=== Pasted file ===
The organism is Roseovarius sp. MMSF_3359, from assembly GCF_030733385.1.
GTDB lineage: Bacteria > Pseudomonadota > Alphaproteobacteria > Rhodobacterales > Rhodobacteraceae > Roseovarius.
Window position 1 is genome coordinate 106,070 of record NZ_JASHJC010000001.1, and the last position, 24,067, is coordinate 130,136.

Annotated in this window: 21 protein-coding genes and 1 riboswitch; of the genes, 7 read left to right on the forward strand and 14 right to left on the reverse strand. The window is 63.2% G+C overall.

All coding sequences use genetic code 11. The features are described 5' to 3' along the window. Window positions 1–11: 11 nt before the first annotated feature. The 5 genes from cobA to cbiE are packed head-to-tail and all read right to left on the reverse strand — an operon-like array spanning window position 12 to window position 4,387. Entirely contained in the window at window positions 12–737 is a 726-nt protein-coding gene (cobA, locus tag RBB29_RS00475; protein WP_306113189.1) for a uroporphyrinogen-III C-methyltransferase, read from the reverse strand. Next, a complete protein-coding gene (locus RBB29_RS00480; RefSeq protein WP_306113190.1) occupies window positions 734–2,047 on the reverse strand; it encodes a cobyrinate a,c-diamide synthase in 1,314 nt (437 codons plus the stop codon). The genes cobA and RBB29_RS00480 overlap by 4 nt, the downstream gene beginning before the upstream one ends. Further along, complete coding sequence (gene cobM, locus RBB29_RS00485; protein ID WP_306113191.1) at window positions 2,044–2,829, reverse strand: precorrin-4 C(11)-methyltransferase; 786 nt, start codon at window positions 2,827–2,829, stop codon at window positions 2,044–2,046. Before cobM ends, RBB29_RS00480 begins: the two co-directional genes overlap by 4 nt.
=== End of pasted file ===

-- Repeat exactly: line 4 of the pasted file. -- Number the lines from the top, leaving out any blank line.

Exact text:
Annotated in this window: 21 protein-coding genes and 1 riboswitch; of the genes, 7 read left to right on the forward strand and 14 right to left on the reverse strand. The window is 63.2% G+C overall.